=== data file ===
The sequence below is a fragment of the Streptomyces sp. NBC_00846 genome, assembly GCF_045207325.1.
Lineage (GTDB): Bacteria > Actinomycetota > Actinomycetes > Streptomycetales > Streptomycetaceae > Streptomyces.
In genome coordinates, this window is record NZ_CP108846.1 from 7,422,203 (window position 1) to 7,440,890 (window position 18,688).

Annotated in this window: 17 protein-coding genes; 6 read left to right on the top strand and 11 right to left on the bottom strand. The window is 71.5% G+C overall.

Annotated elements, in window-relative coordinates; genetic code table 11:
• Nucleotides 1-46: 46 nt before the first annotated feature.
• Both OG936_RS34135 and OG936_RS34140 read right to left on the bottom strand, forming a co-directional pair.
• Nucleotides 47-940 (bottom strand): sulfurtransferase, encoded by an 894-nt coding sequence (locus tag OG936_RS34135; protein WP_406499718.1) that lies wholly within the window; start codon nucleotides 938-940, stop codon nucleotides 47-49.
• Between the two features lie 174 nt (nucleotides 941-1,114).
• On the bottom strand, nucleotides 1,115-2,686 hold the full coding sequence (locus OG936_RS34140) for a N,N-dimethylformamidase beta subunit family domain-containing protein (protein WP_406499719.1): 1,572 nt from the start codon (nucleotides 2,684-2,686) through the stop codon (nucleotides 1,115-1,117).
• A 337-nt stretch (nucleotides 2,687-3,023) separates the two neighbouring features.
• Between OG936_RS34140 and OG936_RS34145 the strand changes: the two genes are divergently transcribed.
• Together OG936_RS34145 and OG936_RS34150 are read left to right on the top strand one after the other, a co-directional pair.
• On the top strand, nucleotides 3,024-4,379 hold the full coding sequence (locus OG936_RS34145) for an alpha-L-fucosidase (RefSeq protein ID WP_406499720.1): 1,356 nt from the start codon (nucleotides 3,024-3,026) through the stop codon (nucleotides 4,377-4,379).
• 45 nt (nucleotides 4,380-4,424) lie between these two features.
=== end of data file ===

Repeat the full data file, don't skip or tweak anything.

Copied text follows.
The sequence below is a fragment of the Streptomyces sp. NBC_00846 genome, assembly GCF_045207325.1.
Lineage (GTDB): Bacteria > Actinomycetota > Actinomycetes > Streptomycetales > Streptomycetaceae > Streptomyces.
In genome coordinates, this window is record NZ_CP108846.1 from 7,422,203 (window position 1) to 7,440,890 (window position 18,688).

Annotated in this window: 17 protein-coding genes; 6 read left to right on the top strand and 11 right to left on the bottom strand. The window is 71.5% G+C overall.

Annotated elements, in window-relative coordinates; genetic code table 11:
• Nucleotides 1-46: 46 nt before the first annotated feature.
• Both OG936_RS34135 and OG936_RS34140 read right to left on the bottom strand, forming a co-directional pair.
• Nucleotides 47-940 (bottom strand): sulfurtransferase, encoded by an 894-nt coding sequence (locus tag OG936_RS34135; protein WP_406499718.1) that lies wholly within the window; start codon nucleotides 938-940, stop codon nucleotides 47-49.
• Between the two features lie 174 nt (nucleotides 941-1,114).
• On the bottom strand, nucleotides 1,115-2,686 hold the full coding sequence (locus OG936_RS34140) for a N,N-dimethylformamidase beta subunit family domain-containing protein (protein WP_406499719.1): 1,572 nt from the start codon (nucleotides 2,684-2,686) through the stop codon (nucleotides 1,115-1,117).
• A 337-nt stretch (nucleotides 2,687-3,023) separates the two neighbouring features.
• Between OG936_RS34140 and OG936_RS34145 the strand changes: the two genes are divergently transcribed.
• Together OG936_RS34145 and OG936_RS34150 are read left to right on the top strand one after the other, a co-directional pair.
• On the top strand, nucleotides 3,024-4,379 hold the full coding sequence (locus OG936_RS34145) for an alpha-L-fucosidase (RefSeq protein ID WP_406499720.1): 1,356 nt from the start codon (nucleotides 3,024-3,026) through the stop codon (nucleotides 4,377-4,379).
• 45 nt (nucleotides 4,380-4,424) lie between these two features.